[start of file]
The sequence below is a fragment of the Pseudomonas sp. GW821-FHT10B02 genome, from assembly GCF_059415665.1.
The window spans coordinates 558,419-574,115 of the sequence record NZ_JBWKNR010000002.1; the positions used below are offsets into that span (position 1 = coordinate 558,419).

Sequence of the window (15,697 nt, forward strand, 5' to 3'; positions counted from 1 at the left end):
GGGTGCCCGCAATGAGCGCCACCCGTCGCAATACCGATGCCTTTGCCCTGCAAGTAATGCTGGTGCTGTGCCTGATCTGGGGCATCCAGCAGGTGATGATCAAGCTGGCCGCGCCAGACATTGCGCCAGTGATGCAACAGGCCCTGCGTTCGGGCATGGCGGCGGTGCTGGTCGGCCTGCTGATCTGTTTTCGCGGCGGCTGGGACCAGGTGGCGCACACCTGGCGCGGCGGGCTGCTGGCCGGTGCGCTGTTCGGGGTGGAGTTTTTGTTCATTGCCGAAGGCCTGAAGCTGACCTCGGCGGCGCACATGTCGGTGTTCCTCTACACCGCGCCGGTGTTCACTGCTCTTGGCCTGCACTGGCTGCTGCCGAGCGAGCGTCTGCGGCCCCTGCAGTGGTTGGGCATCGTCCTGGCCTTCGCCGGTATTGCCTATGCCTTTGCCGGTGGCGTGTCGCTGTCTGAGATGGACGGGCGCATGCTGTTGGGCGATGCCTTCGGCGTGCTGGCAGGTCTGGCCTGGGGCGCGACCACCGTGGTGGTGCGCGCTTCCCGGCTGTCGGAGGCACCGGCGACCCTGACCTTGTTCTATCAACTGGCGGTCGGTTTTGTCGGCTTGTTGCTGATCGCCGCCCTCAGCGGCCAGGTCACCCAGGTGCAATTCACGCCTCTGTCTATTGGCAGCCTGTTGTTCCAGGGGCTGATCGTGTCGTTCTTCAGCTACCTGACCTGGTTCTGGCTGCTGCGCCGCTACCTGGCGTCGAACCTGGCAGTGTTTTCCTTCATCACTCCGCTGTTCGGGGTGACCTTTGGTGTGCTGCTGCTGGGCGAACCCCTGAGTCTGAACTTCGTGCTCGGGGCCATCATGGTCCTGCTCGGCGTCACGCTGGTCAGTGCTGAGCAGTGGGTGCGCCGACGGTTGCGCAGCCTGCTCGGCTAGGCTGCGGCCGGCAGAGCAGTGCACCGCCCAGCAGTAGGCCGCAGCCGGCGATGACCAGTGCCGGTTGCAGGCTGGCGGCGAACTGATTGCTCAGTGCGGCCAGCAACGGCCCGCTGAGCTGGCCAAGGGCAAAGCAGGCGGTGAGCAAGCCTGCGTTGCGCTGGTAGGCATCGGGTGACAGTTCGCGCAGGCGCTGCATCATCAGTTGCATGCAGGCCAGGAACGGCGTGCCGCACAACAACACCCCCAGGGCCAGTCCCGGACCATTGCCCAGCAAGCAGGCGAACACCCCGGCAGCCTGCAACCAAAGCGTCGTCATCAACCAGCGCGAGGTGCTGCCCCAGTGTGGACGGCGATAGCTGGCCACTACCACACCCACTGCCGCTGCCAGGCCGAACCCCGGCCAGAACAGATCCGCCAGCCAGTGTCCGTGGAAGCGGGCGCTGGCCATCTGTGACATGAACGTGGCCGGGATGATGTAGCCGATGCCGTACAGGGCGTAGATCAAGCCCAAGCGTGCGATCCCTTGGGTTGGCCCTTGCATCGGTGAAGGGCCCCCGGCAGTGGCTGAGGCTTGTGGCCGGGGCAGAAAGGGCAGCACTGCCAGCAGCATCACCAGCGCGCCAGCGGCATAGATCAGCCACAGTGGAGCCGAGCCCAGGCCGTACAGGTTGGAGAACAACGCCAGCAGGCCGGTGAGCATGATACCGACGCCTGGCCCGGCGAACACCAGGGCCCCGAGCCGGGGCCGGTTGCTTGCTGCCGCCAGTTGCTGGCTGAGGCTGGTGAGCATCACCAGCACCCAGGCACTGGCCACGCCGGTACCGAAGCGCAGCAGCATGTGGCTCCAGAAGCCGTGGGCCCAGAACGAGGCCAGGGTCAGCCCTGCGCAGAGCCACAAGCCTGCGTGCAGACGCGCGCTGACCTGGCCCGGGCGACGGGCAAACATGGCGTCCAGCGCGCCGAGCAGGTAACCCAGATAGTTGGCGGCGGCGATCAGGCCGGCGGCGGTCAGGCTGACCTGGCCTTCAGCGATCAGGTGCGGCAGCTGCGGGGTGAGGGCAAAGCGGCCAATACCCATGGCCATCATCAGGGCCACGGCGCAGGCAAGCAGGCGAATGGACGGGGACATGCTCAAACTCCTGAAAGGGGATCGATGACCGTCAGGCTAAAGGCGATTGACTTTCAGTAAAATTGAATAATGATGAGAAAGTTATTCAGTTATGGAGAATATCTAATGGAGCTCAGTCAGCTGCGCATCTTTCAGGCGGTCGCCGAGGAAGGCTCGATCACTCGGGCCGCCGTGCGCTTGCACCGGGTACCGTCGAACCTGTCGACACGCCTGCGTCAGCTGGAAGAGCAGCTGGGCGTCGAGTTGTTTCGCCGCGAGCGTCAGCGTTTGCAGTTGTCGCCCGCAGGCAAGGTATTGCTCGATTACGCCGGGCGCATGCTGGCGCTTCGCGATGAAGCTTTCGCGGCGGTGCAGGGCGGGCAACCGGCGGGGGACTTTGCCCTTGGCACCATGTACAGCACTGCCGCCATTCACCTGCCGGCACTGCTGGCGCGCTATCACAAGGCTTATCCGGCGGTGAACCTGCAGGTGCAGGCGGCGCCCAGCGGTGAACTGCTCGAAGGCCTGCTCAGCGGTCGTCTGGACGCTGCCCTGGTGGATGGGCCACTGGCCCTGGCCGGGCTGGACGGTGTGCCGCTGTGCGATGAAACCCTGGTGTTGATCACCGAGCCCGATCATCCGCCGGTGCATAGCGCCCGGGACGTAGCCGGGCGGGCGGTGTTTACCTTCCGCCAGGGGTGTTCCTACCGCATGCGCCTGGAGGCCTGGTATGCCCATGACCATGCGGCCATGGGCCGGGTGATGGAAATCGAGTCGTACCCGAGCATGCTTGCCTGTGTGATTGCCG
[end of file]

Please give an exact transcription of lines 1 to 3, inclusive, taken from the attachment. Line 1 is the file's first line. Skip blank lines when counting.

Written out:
The sequence below is a fragment of the Pseudomonas sp. GW821-FHT10B02 genome, from assembly GCF_059415665.1.
The window spans coordinates 558,419-574,115 of the sequence record NZ_JBWKNR010000002.1; the positions used below are offsets into that span (position 1 = coordinate 558,419).

Sequence of the window (15,697 nt, forward strand, 5' to 3'; positions counted from 1 at the left end):